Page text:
LostBoyJim pined away for a popular toy.  Saturday Night Live's Happy Fun Ball.

What were your favorite toys that had the potential for serious bodily injury or even death?

Childhood trauma helps us all and shapes our adult lives.  Personally, I really hate Golf.  I think golf courses are obscene wastes of real estate that not only take away millions of acres of natural habitat for indigenous species of wildlife, but also are epicenters of water pollution from lawn care chemicals in the name of a green lawn just so old, rich, fat men can get away from their disfunctional families for a few hours.  I think my opinion of golf formed in my mom's car on the way to Botsford Hospital after my friend Marc created a bloody divot in my skull while trying to instruct me on the finer points of driving a golf ball over Ten Mile Road and into the childhood home of Joelle Lukasiewicz

In addition, I'm very safe and cautious with firearms and projectile weapons in general because my friend Paul shot me in the leg with my own Crossman BB-gun.  I had to dig that little happy fun ball out of my thigh.  Even later in life, I wore an eye-protecting full face mask while running around the same yards shooting it up with paintball guns with the neighbor, Bryan.  There's no way to avoid the sting and pain, and purple-yellow bruising of a paintball hitting you at 300 feet-per-second in the dark at close range, but there's no need to lose an eye, right?

All these childhood toys are great for one reason.  Natural Selection.  Our world is messed up enough without all the stupid kids being coddled and protected, surviving their youth, and running for political office.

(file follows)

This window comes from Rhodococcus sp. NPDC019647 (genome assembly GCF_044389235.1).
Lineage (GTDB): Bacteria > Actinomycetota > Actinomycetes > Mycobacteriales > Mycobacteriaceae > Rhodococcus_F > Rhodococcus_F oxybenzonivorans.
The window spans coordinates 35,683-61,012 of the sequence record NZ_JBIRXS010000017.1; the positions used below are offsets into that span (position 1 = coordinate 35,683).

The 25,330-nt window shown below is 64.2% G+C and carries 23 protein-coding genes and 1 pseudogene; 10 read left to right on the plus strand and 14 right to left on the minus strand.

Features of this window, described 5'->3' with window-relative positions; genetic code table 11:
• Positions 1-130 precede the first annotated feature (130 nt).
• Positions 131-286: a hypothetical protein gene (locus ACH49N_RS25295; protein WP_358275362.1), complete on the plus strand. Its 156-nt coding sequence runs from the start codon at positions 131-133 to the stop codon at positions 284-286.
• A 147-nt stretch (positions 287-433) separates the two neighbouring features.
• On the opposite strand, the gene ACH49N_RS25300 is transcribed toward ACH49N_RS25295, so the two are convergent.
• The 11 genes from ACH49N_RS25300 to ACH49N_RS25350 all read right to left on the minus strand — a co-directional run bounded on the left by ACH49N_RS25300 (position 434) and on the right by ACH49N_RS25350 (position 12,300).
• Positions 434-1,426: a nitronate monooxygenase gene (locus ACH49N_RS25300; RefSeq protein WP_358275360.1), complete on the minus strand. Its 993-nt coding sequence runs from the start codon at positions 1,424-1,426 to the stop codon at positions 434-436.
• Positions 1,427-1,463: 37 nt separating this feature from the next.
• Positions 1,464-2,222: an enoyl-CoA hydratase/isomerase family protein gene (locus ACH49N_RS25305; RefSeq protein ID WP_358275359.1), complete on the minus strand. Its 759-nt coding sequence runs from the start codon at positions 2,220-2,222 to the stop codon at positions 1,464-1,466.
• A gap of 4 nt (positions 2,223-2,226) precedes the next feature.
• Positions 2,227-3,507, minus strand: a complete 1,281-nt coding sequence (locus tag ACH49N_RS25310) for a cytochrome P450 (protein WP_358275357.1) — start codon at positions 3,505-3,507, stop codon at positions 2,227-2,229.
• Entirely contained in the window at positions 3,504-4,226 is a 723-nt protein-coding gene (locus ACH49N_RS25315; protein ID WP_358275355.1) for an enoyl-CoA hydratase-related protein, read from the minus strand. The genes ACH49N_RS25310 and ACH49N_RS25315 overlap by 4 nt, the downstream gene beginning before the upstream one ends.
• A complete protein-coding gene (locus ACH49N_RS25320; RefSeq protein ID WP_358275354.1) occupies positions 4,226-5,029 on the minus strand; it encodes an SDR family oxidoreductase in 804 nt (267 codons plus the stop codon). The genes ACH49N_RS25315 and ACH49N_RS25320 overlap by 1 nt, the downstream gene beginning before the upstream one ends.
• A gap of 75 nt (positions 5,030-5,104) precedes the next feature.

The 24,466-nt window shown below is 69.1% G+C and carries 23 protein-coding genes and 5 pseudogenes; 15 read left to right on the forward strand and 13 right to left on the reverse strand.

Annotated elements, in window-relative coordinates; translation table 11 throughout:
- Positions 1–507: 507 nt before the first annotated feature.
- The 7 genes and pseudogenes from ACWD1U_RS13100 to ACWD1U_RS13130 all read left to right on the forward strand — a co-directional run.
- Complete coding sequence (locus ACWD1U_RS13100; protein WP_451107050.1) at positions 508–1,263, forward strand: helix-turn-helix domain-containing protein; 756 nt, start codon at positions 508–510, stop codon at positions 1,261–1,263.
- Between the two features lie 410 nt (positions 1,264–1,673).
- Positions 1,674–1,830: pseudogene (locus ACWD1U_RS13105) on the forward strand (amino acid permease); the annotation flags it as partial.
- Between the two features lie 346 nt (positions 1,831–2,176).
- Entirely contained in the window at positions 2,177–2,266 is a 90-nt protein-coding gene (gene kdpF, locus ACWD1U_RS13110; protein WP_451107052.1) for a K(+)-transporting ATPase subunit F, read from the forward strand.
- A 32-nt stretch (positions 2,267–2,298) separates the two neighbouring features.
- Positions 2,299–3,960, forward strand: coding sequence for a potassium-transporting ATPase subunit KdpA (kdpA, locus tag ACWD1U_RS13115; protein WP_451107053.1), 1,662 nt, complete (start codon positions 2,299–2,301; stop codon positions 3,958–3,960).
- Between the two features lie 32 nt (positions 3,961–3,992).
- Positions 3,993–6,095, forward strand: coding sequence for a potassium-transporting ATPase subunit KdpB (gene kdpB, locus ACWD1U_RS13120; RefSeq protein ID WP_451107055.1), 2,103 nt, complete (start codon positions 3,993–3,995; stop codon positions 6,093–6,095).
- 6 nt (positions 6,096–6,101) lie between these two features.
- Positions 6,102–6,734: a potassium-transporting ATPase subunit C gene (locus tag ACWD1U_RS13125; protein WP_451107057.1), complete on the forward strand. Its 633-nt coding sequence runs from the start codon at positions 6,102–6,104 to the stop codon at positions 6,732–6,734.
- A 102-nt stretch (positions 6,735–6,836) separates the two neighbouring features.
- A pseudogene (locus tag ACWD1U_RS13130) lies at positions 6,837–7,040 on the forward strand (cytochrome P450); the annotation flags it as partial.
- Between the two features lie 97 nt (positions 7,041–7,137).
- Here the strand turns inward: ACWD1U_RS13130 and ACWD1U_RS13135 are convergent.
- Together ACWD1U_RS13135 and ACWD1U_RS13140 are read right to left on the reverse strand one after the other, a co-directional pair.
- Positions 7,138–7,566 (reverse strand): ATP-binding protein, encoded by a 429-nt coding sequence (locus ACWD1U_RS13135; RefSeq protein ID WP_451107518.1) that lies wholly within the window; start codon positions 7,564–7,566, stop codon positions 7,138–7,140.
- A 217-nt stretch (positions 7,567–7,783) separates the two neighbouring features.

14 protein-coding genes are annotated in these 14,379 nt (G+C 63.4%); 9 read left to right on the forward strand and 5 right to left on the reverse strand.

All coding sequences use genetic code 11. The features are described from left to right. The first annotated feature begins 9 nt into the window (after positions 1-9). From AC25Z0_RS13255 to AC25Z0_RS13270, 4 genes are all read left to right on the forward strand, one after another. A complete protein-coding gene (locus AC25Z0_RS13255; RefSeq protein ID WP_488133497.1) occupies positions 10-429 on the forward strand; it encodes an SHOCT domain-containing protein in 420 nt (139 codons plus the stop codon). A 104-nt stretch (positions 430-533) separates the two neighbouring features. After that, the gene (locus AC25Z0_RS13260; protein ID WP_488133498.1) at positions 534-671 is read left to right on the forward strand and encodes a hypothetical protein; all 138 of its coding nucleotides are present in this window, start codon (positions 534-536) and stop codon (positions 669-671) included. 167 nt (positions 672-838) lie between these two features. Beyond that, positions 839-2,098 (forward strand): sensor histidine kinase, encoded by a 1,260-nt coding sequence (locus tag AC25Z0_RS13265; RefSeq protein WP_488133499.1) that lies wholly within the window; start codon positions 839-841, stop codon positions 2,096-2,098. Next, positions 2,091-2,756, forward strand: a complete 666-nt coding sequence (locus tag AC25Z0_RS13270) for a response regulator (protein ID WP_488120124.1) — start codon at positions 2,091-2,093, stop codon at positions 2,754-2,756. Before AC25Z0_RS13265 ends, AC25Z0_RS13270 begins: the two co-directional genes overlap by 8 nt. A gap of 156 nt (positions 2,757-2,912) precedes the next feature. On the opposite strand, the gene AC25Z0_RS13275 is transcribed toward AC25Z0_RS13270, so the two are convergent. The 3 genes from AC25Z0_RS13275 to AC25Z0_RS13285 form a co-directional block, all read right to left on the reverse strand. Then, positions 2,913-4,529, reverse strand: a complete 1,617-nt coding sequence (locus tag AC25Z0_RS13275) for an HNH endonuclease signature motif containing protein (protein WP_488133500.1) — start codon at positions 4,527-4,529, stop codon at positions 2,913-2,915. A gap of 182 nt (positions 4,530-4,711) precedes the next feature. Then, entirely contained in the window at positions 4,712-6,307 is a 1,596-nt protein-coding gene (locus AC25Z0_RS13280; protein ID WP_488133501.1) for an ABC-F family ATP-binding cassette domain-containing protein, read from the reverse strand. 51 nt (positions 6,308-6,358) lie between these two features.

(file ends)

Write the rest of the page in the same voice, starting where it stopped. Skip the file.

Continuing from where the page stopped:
Friday, November 21, 2003
J f Z thinks about J f K

Ask yourself what you can do for my blog
You hear people remembering where they were and what they were doing when they heard the news that John F. Kennedy had been assasinated.  Personally, I was still happily swimming around the warm liquid of my mother's womb at the time.  And while I was born premature, I would not see the harsh flourescent lights of a delivery room and breathe the air of this increasingly violent planet for another 78 days. 

Today marks the 40-year anniversary of the death of one of the United States most beloved presidents.  A Gallup poll indicates that the popularity of JfK is equalled only to that of Abraham Lincoln, which is ironic to me, in that they both were shot in the head.  Ronald Reagan is the next most popular according to Gallup and he was only shot in the armpit. 

Maybe George W. Bush could regain some of his popularity and win the election in 2004 if he could orchestrate some accidental shooting one weekend at the western whitehouse in Crawford, Texas.  Dubya would need only to actually shoot himself in the foot to give himself a boost in the polls.  He has been metaphorically doing that to himself since he took the oath of office anyway.

The death of JfK also marked the death of the feel-good innocence that the American people felt toward their own government.  According to Gallup, three-quarters of the people polled feel the JfK assasination was indeed a conspiracy with the mafia and the CIA topping the list of conspirators.  I guess this basic distrust in our government is cultured at regular intervals by different events for each generation of American citizens.